Foodies: Welcome to Flavortown

 
 

Lysa Allman-Baldwin
Published June 16, 2016

Some people eat to live; others live to eat. The latter is true in cities that have earned street cred in the food and beverage scene.

From multiethnic restaurants and food trucks to award-winning chefs and specialized food tours, these five cities offer a dash of spice, aroma, flavor and creativity for foodie groups looking for amazing gastronomic adventures.

Asheville, North Carolina

Situated an hour from Great Smoky Mountains National Park, Asheville, North Carolina, proudly boasts the moniker “Foodtopia,” a nod to its more than 250 independent restaurants and 14 farmers markets in a city of only 87,000 people.

Peppering this wealth of culinary options is Asheville’s distinctive foothills cuisine — comfort food dishes like shrimp and grits, fried chicken and the like, with a local, Appalachian twist.

On many restaurant menus, you’ll find ingredients like wild mushrooms, rhubarb, apples, ramps — a type of wild onion that peaks for only about two weeks in April — and trout from area rivers.

“Asheville has a lot of incredible James Beard-nominated and award-winning chefs who see Asheville as a place to come and be creative,” said Landis Taylor, public relations specialist with the Asheville Convention and Visitors Bureau. “Another thing that sets the food scene apart is the collaborative spirit here, where some of our best chefs work together on special themed dinners and projects that benefit the community.”

Epicurean activities that welcome groups include Wild Food Foraging Tours with Alan Muscat, known as Asheville’s “Mushroom Man” and as an “alum” of television’s “Bizarre Foods,” and Asheville Food Tours, with tasting pit stops at more than a half-dozen local eateries. For chocoholics, there’s the famous French Broad Chocolate Lounge with its own Willy Wonka-style factory tour where workers sort, crack, winnow, roast, grind and mold their own bean-to-bar chocolate.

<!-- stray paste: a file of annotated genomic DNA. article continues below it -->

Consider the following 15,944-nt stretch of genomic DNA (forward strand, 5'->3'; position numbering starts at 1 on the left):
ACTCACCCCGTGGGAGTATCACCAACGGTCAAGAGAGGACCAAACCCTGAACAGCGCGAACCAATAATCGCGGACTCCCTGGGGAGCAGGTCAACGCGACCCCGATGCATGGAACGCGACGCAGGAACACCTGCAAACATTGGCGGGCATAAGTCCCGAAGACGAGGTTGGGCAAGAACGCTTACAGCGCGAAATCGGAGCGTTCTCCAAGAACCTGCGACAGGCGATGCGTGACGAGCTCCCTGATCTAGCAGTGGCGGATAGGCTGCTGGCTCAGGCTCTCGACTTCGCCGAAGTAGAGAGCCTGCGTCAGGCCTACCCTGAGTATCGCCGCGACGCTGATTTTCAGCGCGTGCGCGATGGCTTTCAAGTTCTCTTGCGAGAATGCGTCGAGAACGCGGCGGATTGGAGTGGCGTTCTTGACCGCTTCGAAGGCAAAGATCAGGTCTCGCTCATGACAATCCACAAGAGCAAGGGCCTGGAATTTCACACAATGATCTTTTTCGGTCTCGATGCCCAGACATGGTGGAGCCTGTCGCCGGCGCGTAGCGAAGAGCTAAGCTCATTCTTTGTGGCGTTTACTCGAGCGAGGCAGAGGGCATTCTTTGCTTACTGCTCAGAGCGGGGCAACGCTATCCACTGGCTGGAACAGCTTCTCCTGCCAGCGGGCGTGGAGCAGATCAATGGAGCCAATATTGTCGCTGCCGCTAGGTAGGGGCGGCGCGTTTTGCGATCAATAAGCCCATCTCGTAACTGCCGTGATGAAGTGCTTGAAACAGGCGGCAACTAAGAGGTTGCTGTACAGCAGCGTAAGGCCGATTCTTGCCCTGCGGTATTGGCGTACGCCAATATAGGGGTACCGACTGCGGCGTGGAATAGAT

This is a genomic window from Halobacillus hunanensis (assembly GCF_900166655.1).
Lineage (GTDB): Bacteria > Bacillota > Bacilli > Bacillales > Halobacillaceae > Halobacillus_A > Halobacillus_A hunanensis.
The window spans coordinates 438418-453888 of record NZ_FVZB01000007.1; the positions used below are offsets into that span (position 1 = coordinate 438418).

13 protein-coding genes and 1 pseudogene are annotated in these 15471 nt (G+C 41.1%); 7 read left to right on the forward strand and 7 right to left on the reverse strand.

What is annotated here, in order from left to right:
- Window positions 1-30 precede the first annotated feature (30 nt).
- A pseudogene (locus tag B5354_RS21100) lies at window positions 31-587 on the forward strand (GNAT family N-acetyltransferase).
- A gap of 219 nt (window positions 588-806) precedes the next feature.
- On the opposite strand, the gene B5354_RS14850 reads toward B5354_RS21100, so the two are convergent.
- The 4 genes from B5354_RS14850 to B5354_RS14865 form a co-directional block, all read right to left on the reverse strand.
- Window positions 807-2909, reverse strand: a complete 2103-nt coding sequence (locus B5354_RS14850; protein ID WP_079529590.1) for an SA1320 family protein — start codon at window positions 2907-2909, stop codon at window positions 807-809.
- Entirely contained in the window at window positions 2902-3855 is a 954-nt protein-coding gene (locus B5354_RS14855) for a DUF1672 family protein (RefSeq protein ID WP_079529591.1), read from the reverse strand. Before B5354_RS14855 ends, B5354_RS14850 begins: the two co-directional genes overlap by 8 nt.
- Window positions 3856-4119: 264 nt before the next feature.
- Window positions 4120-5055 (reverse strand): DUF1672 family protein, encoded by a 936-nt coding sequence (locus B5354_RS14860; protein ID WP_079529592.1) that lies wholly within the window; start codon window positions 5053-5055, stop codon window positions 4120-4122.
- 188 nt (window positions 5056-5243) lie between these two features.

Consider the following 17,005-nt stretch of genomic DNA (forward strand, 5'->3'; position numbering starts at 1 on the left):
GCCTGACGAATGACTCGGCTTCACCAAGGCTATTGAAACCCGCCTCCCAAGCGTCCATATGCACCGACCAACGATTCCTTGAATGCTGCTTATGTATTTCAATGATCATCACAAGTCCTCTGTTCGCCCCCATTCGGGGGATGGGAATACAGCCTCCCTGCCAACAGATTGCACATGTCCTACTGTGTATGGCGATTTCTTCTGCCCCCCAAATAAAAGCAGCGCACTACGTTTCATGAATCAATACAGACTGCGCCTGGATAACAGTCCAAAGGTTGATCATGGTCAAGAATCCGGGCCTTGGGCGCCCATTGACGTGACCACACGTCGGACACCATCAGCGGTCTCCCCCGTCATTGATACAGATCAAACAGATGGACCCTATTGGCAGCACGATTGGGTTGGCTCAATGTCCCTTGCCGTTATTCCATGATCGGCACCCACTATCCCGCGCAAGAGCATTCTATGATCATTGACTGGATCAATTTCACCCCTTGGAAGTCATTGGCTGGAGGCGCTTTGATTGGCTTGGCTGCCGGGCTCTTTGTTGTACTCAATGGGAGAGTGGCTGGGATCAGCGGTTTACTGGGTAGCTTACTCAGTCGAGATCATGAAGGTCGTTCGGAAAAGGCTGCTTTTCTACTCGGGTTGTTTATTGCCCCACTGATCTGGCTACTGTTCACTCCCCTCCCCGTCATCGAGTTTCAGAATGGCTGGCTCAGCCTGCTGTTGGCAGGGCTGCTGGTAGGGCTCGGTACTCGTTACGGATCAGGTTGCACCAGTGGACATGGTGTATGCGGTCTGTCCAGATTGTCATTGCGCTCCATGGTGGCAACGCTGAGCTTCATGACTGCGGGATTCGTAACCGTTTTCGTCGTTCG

Great Dining Spots for Groups: Isa’s Bistro celebrates western North Carolina’s seasonal harvest and fresh local produce; Posana serves contemporary American cuisine with local, seasonal farm-to-table ingredients; The Market Place Restaurant and Lounge has a menu it describes as “equally healthy, locally sourced, unique, and delicious”; and Buxton Hall Barbecue is a former roller-skating rink turned whole-hog wood-fired barbecue joint.

www.exploreasheville.com

Kansas City, Missouri and Kansas

Although Kansas City’s signature dish is barbecue — there are more than 100 lip-smacking joints and counting — its eateries run the gamut from sustainable farm-to-table to seafood, Greek, Vietnamese, vegan/vegetarian, Caribbean, Lebanese, and a great deal more.

According to Toni Alexander, communications manager for VisitKC, “although barbecue is our foundation and we’re proud of it, every type of ethnic cuisine can be found here. We also have Bread and Butter Concepts Restaurant Group, that has opened several very successful, popular restaurants across the area with well-established food types to which they have added their own spin and expanded people’s way of thinking.”

These include Urban Table, a modern American bistro with fresh, distinctive entrees and small plates; BRGR Kitchen + Table, on both sides of the state line, a fresh adaption of the classic burger; Taco Republic and Taco Republic (Food) Truck, which use traditional Mexican meats and spices for their homemade “street-style” tacos and sides; Gram and Dun, which pairs culinary expertise with imaginative libations; and The Oliver, a refined version of the American tavern, which just opened.

Kansas City also has a new, permanent food truck hub called Little Piggy, where diners can sample a cornucopia of fare like homemade sausages, tapas, funnel cakes, sliders, crepes, burgers and other tasty delights every day of the week.

Historic City Market encourages grazing among the array of delicious Ethiopian, Middle Eastern, Brazilian, Indian, Southern and other restaurants bordering the produce stalls of the region’s largest farmers market.

For groups that still want a barbecue fix, try KC Barbecue Tours, which features wonderful, meaty Original, ’Cue and Brew, and Riblet bus tours.

Great Dining Spots for Groups: Garozzo’s Italian Restaurant serves sumptuous, authentic, Old World dishes; The Grille at Park Place, features prime rib, steaks and other traditional American favorites; and RC’s Restaurant and Lounge is an area favorite for its pan-fried chicken, biscuits and gravy, and pork tenderloins.

www.visitkc.com

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